The sound of rustling papers, happy chatter, and staplers clicking filled the Wetmore office of CORE (Commercial Office Resource Environments) the evening of Tuesday, Oct. 29, 2019. Rather than filling orders for office desks, chairs, or educational or medical furniture, the women of CORE and several other volunteers turned into Santa’s elves. Roughly 10 people spent time building beautiful donation boxes to capture the clothing needed to fill the shelves and hangers at the Spreading Threads Clothing Bank.

“We had so much fun,” said Mercedes Flores, principal of CORE. “Every year we pick a charity to work with during the holidays. Last year we chose Casa de los Niños. This year we chose Spreading Threads because they offer an invaluable service to Arizona foster families.”

Spreading Threads Clothing Bank specifically focuses on assisting children in foster care and foster families in Tucson and Southern Arizona. As of July 2019, there were more than 2,000 children in foster care in Pima County alone, according to a report by KVOA News 4 Tucson. The same piece reported that there were only 680 licensed foster families in Pima County, leaving many children in group homes.

Whether in foster care or in a group home, one of the most difficult things about being a foster child is accessing the resources needed such as clothing. That’s where Spreading Threads can help, according to Michele Wright who founded the Spreading Threads Clothing Bank with her wife, Michele Bennett, just last year.

“I have been a foster parent for almost 18 years,” said Michele Wright, who adopted three foster children with her wife. The couple is currently working on its fourth adoption. “In 2009, the state of Arizona cut the annual clothing allotment per child from $300 to $150, which it remains today. It’s ridiculous. Somebody needed to do something on the ground level that knew what the kids needed.”

That’s how Spreading Threads, now a 501(c)3 and a Qualifying Foster Care Charitable Organization through the Arizona Department of Revenue, came to fruition. The Spreading Threads Clothing Bank accepts donations of new and gently used clothing for foster children of all ages, birth to age 18, as well as books, toys, backpacks, toiletries, other items foster children can use. Foster children, their families, and group homes then come in and “shop” the donations for free, taking what they need to supplement what the state provides.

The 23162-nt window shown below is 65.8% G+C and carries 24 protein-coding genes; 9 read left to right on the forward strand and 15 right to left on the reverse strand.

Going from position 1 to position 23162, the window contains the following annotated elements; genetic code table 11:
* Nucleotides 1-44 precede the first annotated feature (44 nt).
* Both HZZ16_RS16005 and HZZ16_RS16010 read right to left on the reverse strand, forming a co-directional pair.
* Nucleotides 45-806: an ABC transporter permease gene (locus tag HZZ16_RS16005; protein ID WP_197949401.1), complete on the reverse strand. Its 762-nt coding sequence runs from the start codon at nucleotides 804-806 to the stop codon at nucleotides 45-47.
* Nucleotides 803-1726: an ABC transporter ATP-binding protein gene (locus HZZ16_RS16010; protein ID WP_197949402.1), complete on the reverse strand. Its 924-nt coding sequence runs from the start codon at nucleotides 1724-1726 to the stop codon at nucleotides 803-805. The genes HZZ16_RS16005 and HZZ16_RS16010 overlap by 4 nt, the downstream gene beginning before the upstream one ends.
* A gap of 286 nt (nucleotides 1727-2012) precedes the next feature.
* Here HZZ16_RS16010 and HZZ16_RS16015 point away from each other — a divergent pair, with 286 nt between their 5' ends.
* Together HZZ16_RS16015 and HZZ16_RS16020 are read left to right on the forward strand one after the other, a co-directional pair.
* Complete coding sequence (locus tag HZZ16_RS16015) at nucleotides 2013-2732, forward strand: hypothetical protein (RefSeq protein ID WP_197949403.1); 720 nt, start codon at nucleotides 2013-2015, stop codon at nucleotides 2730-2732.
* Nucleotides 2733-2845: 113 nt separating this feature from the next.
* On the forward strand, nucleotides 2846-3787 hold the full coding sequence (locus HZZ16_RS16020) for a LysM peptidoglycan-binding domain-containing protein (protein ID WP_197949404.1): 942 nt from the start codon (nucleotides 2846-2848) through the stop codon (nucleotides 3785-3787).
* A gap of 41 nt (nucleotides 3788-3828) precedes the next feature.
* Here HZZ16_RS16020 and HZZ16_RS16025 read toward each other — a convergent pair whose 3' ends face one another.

Now Spreading Threads is settling into its new location near I-10 and Prince in the 85705 area code. Wright said this is the perfect location for the Spreading Threads Clothing Bank as the area code has one of the highest removal rates for children in Pima County.

“We wanted to do something that made it easy, free, and accessible for the people who really needed it,” said Wright. “We wanted to put the services where the people lived that really needed them.”

Ironically enough, Wright once worked for a competitor of CORE in the same industry but now Wright and Flores get to work together for the betterment of foster children in the community.

“To have CORE’s help is amazing and it’s desperately needed because we are starting from scratch right now,” said Wright of the clothing drive CORE has put together. “It’s so cool to have community partners that have no strings attached. They just want to help.

Flores, who is married with five children, three of whom are adopted, said anyone who has ever had to clothe a child knows $150 isn’t going to go very far.

“I think all children deserve to have their basic needs met including having clothing that gives them a sense of pride and dignity, which they are deserving of,” Flores said. “It’s the privilege of CORE to be able to work with Spreading Threads to assist Tucson’s foster children.”

“It was awesome to be a part of this,” said Cristina Arriaga, account manager for CORE. “Our hopes are so high that people will contribute to the needs of our foster children. I think foster children get left behind but I think through Spreading Threads, they can get the clothes they need. Kids need clothes that don’t look like they have been worn for years. These kids are so appreciative of what they are given because they have been in the foster system.”

Elaina Vasquez, director of customer experience at CORE, said she had a lot of fun participating in decorating the donation boxes for Spreading Threads.

“It is a really good way for us to give back as a small business to our community in some small way,” Vasquez said. “It’s really exciting to be able to see them get some new clothes because foster children don’t always get new things.”

The donation boxes decorated by the staff and volunteers at CORE have been distributed to various locations throughout Tucson. The boxes of donations will be picked up on Dec. 4, 2019, by CORE employees before being handed over to Spreading Threads. CORE is asking for the community to help them assist foster children and foster families with the basics during this season of giving.

Donations of the following are desperately needed, according to Wright, especially for school-aged children:

  • New and Gently Used Clothing
  • New Socks and Underwear
  • New or Gently Used Shoes
  • Toys
  • Books
  • Backpacks
  • Toiletries
  • School Supplies

See the full News Article at Core Furniture